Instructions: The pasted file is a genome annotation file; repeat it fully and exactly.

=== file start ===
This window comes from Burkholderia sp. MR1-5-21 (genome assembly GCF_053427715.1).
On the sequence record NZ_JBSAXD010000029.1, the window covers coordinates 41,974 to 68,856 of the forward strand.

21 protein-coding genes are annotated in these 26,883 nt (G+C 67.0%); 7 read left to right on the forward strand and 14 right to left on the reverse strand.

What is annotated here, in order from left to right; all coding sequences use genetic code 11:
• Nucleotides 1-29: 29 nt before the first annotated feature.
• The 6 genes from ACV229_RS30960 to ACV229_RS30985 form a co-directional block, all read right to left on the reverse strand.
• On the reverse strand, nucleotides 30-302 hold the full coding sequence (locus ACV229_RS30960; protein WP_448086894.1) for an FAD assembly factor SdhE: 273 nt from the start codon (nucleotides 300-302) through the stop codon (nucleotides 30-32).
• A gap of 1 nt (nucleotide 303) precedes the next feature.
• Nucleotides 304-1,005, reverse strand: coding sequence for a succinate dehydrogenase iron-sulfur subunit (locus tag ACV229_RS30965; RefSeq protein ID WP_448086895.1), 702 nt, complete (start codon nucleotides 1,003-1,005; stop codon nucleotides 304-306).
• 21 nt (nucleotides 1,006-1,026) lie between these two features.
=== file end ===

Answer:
This window comes from Burkholderia sp. MR1-5-21 (genome assembly GCF_053427715.1).
On the sequence record NZ_JBSAXD010000029.1, the window covers coordinates 41,974 to 68,856 of the forward strand.

21 protein-coding genes are annotated in these 26,883 nt (G+C 67.0%); 7 read left to right on the forward strand and 14 right to left on the reverse strand.

What is annotated here, in order from left to right; all coding sequences use genetic code 11:
• Nucleotides 1-29: 29 nt before the first annotated feature.
• The 6 genes from ACV229_RS30960 to ACV229_RS30985 form a co-directional block, all read right to left on the reverse strand.
• On the reverse strand, nucleotides 30-302 hold the full coding sequence (locus ACV229_RS30960; protein WP_448086894.1) for an FAD assembly factor SdhE: 273 nt from the start codon (nucleotides 300-302) through the stop codon (nucleotides 30-32).
• A gap of 1 nt (nucleotide 303) precedes the next feature.
• Nucleotides 304-1,005, reverse strand: coding sequence for a succinate dehydrogenase iron-sulfur subunit (locus tag ACV229_RS30965; RefSeq protein ID WP_448086895.1), 702 nt, complete (start codon nucleotides 1,003-1,005; stop codon nucleotides 304-306).
• 21 nt (nucleotides 1,006-1,026) lie between these two features.